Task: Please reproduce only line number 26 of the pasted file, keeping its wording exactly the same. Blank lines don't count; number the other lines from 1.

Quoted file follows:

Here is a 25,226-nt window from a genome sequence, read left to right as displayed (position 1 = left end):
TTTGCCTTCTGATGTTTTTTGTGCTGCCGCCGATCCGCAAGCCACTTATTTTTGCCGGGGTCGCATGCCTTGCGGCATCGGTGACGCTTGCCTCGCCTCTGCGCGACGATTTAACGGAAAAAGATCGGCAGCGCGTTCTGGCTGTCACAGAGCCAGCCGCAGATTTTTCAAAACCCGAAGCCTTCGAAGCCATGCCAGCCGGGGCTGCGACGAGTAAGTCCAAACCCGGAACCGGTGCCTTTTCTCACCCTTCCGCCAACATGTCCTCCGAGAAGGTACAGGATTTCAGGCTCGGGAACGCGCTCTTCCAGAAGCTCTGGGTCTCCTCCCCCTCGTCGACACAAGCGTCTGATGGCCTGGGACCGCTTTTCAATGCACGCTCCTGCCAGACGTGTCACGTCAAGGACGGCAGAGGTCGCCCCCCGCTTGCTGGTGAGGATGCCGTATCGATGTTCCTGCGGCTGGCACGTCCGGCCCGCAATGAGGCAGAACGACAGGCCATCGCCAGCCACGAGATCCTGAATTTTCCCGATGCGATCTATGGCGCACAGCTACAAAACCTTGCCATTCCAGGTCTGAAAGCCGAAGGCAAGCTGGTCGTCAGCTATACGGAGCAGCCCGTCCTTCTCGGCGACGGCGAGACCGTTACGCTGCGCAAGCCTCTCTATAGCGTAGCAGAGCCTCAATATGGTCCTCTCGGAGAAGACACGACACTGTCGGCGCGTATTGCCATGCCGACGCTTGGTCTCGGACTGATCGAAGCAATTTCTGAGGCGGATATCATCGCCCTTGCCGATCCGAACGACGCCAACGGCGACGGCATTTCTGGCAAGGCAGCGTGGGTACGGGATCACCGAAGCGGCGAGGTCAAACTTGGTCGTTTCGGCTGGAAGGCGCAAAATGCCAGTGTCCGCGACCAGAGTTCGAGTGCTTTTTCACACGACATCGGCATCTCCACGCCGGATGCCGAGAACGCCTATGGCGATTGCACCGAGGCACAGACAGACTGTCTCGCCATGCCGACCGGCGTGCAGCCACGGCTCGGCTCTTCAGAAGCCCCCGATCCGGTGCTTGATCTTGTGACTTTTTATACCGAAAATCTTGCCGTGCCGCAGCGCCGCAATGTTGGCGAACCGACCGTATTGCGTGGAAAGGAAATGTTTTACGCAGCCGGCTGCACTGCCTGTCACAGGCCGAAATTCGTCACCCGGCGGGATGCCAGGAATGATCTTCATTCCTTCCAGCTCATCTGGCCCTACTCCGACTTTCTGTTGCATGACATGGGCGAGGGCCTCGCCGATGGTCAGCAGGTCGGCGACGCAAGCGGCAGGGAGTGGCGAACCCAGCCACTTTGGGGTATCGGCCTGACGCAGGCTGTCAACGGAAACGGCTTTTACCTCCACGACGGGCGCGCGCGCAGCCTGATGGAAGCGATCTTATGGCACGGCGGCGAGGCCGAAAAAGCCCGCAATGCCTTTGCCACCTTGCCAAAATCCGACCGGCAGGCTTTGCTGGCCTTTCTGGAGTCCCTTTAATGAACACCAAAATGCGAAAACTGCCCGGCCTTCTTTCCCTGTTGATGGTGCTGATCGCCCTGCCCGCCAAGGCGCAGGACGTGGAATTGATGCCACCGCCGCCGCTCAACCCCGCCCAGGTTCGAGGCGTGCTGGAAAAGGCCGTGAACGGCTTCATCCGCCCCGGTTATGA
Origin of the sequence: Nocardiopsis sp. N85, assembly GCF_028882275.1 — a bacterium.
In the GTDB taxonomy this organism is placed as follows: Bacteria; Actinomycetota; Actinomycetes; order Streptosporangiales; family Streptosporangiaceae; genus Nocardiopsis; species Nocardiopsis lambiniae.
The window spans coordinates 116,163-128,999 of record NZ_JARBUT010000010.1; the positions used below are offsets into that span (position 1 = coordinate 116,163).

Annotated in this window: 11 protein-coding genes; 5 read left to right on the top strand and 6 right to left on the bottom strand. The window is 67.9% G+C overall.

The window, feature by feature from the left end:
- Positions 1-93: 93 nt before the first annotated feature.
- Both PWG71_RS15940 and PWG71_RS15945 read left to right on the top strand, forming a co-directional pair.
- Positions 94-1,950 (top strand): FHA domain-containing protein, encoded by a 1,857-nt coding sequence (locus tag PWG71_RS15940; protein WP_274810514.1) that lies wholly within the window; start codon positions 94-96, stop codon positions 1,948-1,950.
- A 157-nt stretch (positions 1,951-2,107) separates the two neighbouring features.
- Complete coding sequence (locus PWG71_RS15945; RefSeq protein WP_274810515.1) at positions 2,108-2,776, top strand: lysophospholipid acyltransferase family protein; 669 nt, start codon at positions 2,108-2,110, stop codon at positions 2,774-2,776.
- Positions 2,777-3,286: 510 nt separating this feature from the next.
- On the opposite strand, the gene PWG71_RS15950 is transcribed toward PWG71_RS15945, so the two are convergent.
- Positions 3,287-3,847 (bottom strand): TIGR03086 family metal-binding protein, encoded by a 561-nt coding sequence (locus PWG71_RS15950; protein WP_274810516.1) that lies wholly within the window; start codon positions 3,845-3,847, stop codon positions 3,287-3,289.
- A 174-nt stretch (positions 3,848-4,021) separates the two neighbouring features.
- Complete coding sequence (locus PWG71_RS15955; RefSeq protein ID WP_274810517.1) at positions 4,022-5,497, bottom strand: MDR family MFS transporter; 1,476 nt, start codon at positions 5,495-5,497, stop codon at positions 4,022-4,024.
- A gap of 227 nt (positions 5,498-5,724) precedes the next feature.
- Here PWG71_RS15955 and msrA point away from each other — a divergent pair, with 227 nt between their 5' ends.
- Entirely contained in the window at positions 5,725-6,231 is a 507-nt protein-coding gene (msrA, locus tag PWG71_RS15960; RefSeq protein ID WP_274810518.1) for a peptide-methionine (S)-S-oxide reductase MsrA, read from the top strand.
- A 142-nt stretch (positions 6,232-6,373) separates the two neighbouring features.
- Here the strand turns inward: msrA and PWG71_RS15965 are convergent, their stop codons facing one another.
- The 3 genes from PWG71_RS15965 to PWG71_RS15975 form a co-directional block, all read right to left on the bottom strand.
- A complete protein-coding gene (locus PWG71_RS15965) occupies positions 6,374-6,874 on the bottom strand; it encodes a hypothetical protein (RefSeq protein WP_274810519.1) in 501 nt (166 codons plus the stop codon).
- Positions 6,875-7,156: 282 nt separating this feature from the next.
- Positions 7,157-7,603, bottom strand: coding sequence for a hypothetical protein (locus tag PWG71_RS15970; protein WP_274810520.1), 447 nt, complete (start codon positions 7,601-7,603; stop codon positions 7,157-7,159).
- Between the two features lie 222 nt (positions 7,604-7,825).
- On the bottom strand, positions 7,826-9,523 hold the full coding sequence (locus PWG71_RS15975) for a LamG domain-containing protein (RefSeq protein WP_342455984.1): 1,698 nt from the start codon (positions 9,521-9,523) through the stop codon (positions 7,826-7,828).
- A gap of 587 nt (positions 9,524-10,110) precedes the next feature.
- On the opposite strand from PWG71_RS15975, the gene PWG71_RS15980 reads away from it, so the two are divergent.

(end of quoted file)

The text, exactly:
- Positions 7,157-7,603, bottom strand: coding sequence for a hypothetical protein (locus tag PWG71_RS15970; protein WP_274810520.1), 447 nt, complete (start codon positions 7,601-7,603; stop codon positions 7,157-7,159).